Six Ideas That Will Change the World

From Esquire.

They are six researchers with six ideas that will one day change the world.

  • Breaking Down the Firewall

    Internet censorship is the book burning of the modern age. A new brand of activists -- or "hacktivists" -- are using their computer expertise to help people stranded in Web-censored countries abroad (and corporate offices and military bases at home) jump the firewall. The key innovation, developed by the University of Toronto's Citizen Lab, is a software program called Psiphon.

  • Electronic Skin

    In 2002, as a postdoctoral researcher at Princeton, Lacour found a way to make metal stretch by embedding it in rubbery silicone. Doing so allowed it to expand to twice its original length without breaking. The next step was building a flexible circuit. Lacour, now heading her own lab at Cambridge University, did this by consolidating all the hard microcomponents of the circuit into tiny rigid "safe zones," which are networked to one another by stretchable metal. The final product is a silicone patch the size of a stick of gum that bends and twists like a rubber band.

    The most obvious application is for prostheses. Imagine a computerized hand that can feel heat from a stove or a lover.

  • The Pollution Magnet

    Eighty-two thousand people die from cancer in Bangladesh every year, many due to arsenic poisoning. But building upon her discovery of a way to get rust nanoparticles to bind to arsenic, Vicki Colvin has invented a new, astonishingly easy way to clean the water supply: Sauté a teaspoon of rust in a mixture of oil and lye, which breaks down the rust into nano-sized pieces. Retrieve the rust particles with a household magnet. Then immerse the rust-covered magnet into a pot of contaminated water. Pull out the arsenic. The system is up to a hundred times more efficient than existing methods, and requires no electricity or manufacturing infrastructure, so even the poorest of villagers can use it.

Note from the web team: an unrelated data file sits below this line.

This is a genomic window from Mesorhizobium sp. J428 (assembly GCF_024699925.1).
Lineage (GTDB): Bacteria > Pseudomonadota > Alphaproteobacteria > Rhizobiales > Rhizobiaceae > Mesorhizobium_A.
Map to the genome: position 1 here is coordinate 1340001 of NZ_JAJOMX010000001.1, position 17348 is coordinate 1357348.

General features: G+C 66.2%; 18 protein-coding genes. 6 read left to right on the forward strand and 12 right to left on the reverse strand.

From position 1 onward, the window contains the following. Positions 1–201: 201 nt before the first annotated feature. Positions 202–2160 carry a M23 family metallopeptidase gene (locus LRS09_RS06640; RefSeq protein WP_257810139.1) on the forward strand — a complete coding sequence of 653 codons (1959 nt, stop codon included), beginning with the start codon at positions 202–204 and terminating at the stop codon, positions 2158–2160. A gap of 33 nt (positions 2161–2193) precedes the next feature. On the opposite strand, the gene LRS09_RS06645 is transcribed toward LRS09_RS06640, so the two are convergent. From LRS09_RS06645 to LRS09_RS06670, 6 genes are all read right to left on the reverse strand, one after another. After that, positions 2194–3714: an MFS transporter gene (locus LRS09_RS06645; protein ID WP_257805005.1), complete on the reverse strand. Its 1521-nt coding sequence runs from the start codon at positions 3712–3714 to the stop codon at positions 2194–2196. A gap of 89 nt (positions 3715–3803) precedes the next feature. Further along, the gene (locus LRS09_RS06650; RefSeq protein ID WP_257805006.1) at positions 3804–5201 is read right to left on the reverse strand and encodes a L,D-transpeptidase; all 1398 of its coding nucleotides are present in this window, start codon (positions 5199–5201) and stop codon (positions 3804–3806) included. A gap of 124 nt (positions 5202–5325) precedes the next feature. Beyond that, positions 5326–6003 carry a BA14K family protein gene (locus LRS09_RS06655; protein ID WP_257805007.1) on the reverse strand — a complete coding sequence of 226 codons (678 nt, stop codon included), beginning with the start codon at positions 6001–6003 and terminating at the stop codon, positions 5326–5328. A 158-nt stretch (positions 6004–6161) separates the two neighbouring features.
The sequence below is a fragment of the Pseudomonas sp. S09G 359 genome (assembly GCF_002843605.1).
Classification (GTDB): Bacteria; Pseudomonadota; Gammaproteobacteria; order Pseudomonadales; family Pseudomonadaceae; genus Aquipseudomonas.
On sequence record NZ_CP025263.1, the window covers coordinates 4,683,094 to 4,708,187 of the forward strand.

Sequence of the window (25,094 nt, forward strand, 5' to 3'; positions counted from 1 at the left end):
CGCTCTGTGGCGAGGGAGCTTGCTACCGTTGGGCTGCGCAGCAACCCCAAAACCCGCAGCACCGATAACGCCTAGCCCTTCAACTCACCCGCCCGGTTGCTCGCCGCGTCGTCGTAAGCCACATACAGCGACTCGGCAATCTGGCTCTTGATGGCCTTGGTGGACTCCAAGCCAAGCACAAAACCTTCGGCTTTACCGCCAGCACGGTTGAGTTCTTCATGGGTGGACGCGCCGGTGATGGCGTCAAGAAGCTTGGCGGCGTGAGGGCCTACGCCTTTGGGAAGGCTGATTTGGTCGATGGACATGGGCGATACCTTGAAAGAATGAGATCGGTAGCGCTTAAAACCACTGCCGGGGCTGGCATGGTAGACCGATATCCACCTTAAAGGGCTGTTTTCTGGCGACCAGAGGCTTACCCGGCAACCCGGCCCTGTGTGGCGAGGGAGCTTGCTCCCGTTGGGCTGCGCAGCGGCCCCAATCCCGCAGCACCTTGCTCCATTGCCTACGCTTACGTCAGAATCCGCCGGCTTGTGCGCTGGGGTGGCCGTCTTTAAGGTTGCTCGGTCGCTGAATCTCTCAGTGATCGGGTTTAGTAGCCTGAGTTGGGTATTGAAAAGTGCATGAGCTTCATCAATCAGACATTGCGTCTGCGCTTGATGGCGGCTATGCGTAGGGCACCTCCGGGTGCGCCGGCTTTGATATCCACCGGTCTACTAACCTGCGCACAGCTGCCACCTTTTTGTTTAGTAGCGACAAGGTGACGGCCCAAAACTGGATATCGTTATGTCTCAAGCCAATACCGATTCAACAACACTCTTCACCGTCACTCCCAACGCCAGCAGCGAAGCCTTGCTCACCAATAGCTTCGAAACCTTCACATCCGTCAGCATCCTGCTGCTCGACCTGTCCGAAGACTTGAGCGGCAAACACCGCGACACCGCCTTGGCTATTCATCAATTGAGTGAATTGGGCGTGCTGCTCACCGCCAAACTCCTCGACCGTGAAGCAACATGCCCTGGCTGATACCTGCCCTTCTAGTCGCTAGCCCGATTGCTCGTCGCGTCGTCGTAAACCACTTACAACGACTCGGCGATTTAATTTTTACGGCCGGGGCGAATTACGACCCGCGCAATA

She sees her method as just the first step toward developing an easy point-of-use water-purification system that would cover virtually every pollutant.

  • Machines That Fix Themselves

    For mechanical engineer Hod Lipson, that time is now. And it all starts with his four-legged starfish robot.

    Beginning with no idea of what it looks like, the starfish makes random motions and measures how it tilts. It then generates about a hundred different hypotheses about what its structure might be, moves itself again, collects more data to determine which models are potentially correct, and behaves accordingly. It continues this process of weeding out less-useful models until an accurate one is found and takes hold, a process inspired by Darwinian evolution.

    In the shorter term, a self-modeling robot could be used to explore the planets, repairing and reprogramming itself depending upon conditions on the ground.

  • Burying Our CO2

    Kurt Zenz House isn’t the first scientist to suggest sequestering carbon dioxide in the ocean.

    House advocates going much deeper -- at least three thousand meters, or two miles below sea level into the seabed. At that depth, House hypothesizes that the extreme water pressure and low temperature will turn the carbon into a liquid denser than the surrounding water, forming a layer that will prevent it from rising back up into the ocean. "We can store all the CO2 from humanity for centuries, and it wouldn't change sea levels by a centimeter," says House, a Harvard Ph.D. candidate in earth and planetary sciences. "And there isn't any major life at that depth, so the footprint is very light."

  • The Next Plastic

    In chemist Geoffrey Coates lab at Cornell University, he's been reinventing plastic. Making it environmentally friendly and biodegradable -- with orange peels.

    The key is limonene, a citrusy-smelling chemical compound made from orange rinds that when oxidized and mixed with carbon dioxide and a catalyst can be turned into a solid plastic. The final product can be made into anything from Saran wrap to medical packaging to beer bottles and naturally biodegrades in just a few months. And because it can be produced using recycled CO2 from carbon-spewing factories, simply making Coates's plastic can help the environment.


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